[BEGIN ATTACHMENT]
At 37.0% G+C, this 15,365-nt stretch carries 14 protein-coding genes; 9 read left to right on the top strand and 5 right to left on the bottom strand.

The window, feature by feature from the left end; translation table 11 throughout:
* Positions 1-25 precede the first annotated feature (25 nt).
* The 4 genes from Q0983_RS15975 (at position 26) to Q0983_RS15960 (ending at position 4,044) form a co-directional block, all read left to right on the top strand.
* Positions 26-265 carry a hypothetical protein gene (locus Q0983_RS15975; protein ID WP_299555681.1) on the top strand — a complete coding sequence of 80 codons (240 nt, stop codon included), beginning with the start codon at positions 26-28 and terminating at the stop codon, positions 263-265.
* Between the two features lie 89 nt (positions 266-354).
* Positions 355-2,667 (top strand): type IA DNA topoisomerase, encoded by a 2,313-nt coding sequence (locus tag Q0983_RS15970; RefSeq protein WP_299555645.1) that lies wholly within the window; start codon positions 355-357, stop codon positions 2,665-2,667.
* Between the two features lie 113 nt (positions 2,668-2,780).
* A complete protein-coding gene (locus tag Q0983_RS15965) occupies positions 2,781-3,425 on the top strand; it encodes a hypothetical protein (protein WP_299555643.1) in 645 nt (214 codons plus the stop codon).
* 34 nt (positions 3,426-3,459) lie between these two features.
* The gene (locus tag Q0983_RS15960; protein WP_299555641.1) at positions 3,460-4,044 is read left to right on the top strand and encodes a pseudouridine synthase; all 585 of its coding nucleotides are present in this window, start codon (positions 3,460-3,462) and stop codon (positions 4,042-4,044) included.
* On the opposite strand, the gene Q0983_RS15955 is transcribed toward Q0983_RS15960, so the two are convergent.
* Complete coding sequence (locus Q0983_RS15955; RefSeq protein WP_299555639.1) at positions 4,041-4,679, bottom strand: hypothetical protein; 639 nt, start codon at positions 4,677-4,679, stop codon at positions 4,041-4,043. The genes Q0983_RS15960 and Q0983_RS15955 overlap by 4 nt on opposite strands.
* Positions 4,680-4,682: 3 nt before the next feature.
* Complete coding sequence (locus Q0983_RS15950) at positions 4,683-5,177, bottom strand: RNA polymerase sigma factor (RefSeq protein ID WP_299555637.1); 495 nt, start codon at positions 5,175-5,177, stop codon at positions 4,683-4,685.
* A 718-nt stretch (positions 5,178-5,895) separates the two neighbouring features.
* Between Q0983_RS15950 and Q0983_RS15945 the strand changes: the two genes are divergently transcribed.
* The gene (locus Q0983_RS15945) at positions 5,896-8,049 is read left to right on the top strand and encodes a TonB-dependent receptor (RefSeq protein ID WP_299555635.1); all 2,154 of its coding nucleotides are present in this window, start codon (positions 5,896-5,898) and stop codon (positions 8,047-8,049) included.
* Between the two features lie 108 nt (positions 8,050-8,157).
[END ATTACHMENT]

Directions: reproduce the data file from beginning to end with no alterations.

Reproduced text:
At 37.0% G+C, this 15,365-nt stretch carries 14 protein-coding genes; 9 read left to right on the top strand and 5 right to left on the bottom strand.

The window, feature by feature from the left end; translation table 11 throughout:
* Positions 1-25 precede the first annotated feature (25 nt).
* The 4 genes from Q0983_RS15975 (at position 26) to Q0983_RS15960 (ending at position 4,044) form a co-directional block, all read left to right on the top strand.
* Positions 26-265 carry a hypothetical protein gene (locus Q0983_RS15975; protein ID WP_299555681.1) on the top strand — a complete coding sequence of 80 codons (240 nt, stop codon included), beginning with the start codon at positions 26-28 and terminating at the stop codon, positions 263-265.
* Between the two features lie 89 nt (positions 266-354).
* Positions 355-2,667 (top strand): type IA DNA topoisomerase, encoded by a 2,313-nt coding sequence (locus tag Q0983_RS15970; RefSeq protein WP_299555645.1) that lies wholly within the window; start codon positions 355-357, stop codon positions 2,665-2,667.
* Between the two features lie 113 nt (positions 2,668-2,780).
* A complete protein-coding gene (locus tag Q0983_RS15965) occupies positions 2,781-3,425 on the top strand; it encodes a hypothetical protein (protein WP_299555643.1) in 645 nt (214 codons plus the stop codon).
* 34 nt (positions 3,426-3,459) lie between these two features.
* The gene (locus tag Q0983_RS15960; protein WP_299555641.1) at positions 3,460-4,044 is read left to right on the top strand and encodes a pseudouridine synthase; all 585 of its coding nucleotides are present in this window, start codon (positions 3,460-3,462) and stop codon (positions 4,042-4,044) included.
* On the opposite strand, the gene Q0983_RS15955 is transcribed toward Q0983_RS15960, so the two are convergent.
* Complete coding sequence (locus Q0983_RS15955; RefSeq protein WP_299555639.1) at positions 4,041-4,679, bottom strand: hypothetical protein; 639 nt, start codon at positions 4,677-4,679, stop codon at positions 4,041-4,043. The genes Q0983_RS15960 and Q0983_RS15955 overlap by 4 nt on opposite strands.
* Positions 4,680-4,682: 3 nt before the next feature.
* Complete coding sequence (locus Q0983_RS15950) at positions 4,683-5,177, bottom strand: RNA polymerase sigma factor (RefSeq protein ID WP_299555637.1); 495 nt, start codon at positions 5,175-5,177, stop codon at positions 4,683-4,685.
* A 718-nt stretch (positions 5,178-5,895) separates the two neighbouring features.
* Between Q0983_RS15950 and Q0983_RS15945 the strand changes: the two genes are divergently transcribed.
* The gene (locus Q0983_RS15945) at positions 5,896-8,049 is read left to right on the top strand and encodes a TonB-dependent receptor (RefSeq protein ID WP_299555635.1); all 2,154 of its coding nucleotides are present in this window, start codon (positions 5,896-5,898) and stop codon (positions 8,047-8,049) included.
* Between the two features lie 108 nt (positions 8,050-8,157).